International Finance

Dollar dips on trade optimism as US-China talks are awaited

US, Dollar, Currency
The dollar sagged on Monday as investor demand for the safe-haven currency receded on optimism over a reduction in US-China trade tensions

The dollar index against a basket of six major currencies was changed as little as 96.126 after losing 0.55% on Friday.

Escalating trade tensions between the US and its trade partners, along with a major decline in the Turkish lira, has taken a heavy toll on emerging market currencies.

These strains pushed the dollar index to 96.984 last Wednesday– its highest since June 2017.

However, the dollar’s advance halted right ahead of lower-level trade talks between Chinese and Uso fficial in Washington, which were scheduled for Tuesday and Wednesday. Receding worries over the Turkish lira’s late plunge on Friday reduced the risk aversion in the broader markets –which lifted the euro.

Yukio Ishizuki, senior currency strategist at Daiwa Securities, stated:  “The U.S.-China negotiations…will not be between high level officials and are therefore unlikely to produce immediate results. However, the markets will be hoping that the talks pave the way for negotiations at a higher level,”

“As for the lira, the currency could cause less of a buzz as Turkey is headed for a long holiday, and with credit downgrades done swiftly and now out of the way.” He added.

The Turkish financial markets will be closed for national holidays during August 21-24.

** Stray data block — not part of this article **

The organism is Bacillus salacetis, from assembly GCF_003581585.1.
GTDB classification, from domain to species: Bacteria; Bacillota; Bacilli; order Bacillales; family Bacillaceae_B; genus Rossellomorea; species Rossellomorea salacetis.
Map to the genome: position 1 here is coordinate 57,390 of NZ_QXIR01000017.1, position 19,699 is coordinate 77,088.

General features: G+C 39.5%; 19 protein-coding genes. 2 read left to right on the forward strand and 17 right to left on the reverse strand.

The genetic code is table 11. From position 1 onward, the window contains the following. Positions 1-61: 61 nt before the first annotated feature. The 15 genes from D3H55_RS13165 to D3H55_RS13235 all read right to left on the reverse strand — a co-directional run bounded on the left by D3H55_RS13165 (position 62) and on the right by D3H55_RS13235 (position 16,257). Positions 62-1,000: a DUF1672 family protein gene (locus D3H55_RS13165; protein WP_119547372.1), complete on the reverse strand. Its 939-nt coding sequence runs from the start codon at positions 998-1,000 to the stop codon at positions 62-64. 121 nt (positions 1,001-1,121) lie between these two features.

Standard & Poor’s cut Turkey’s sovereign credit rating by one notch to B+ from BB- on Friday, sending it deeper into “junk” territory, citing the extreme volatility of the lira, and forecasting an upcoming recession next year.

The Turkish lira had snapped a three-day rebound On Friday, sliding more than 5 % against the dollar on fears the US would impose further economic sanctions– unless Turkey handed over detained American pastor Andrew Brunson.

The euro managed to bounc back on Friday, after sliding to a 13-month low early last week amid concerns that the Turkish crisis could hurt European banks.

The single currency rose 0.55 % on Friday and last stood little changed at $1.1436.

The offshore Chinese yuan was effectively flat at 6.838 per dollar after gaining about 0.4 % on Friday, when it pulled further away from a 19-month low of 6.9585 brushed on Wednesday.

The dollar remained unchanged at 110.51 yen after shedding 0.35 % on Friday.


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